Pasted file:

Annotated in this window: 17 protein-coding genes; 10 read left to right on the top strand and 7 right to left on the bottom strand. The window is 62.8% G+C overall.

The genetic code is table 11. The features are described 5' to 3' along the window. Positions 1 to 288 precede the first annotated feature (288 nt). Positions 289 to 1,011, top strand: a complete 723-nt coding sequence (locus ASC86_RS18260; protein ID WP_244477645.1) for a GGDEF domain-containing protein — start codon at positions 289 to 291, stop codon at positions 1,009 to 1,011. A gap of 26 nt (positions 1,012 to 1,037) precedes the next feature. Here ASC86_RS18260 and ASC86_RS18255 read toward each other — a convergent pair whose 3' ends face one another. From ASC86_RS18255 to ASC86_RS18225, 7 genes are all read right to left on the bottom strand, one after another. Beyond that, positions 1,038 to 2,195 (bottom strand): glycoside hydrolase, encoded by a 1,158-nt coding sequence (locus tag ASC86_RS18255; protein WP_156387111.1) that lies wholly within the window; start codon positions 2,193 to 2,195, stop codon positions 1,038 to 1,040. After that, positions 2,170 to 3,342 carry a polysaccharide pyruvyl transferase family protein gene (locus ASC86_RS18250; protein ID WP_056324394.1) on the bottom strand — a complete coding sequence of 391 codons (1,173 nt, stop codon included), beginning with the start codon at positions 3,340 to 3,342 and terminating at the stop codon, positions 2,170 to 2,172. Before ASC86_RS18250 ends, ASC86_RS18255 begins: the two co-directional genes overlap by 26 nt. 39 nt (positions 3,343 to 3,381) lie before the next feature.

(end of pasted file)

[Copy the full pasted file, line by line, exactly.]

Annotated in this window: 17 protein-coding genes; 10 read left to right on the top strand and 7 right to left on the bottom strand. The window is 62.8% G+C overall.

The genetic code is table 11. The features are described 5' to 3' along the window. Positions 1 to 288 precede the first annotated feature (288 nt). Positions 289 to 1,011, top strand: a complete 723-nt coding sequence (locus ASC86_RS18260; protein ID WP_244477645.1) for a GGDEF domain-containing protein — start codon at positions 289 to 291, stop codon at positions 1,009 to 1,011. A gap of 26 nt (positions 1,012 to 1,037) precedes the next feature. Here ASC86_RS18260 and ASC86_RS18255 read toward each other — a convergent pair whose 3' ends face one another. From ASC86_RS18255 to ASC86_RS18225, 7 genes are all read right to left on the bottom strand, one after another. Beyond that, positions 1,038 to 2,195 (bottom strand): glycoside hydrolase, encoded by a 1,158-nt coding sequence (locus tag ASC86_RS18255; protein WP_156387111.1) that lies wholly within the window; start codon positions 2,193 to 2,195, stop codon positions 1,038 to 1,040. After that, positions 2,170 to 3,342 carry a polysaccharide pyruvyl transferase family protein gene (locus ASC86_RS18250; protein ID WP_056324394.1) on the bottom strand — a complete coding sequence of 391 codons (1,173 nt, stop codon included), beginning with the start codon at positions 3,340 to 3,342 and terminating at the stop codon, positions 2,170 to 2,172. Before ASC86_RS18250 ends, ASC86_RS18255 begins: the two co-directional genes overlap by 26 nt. 39 nt (positions 3,343 to 3,381) lie before the next feature.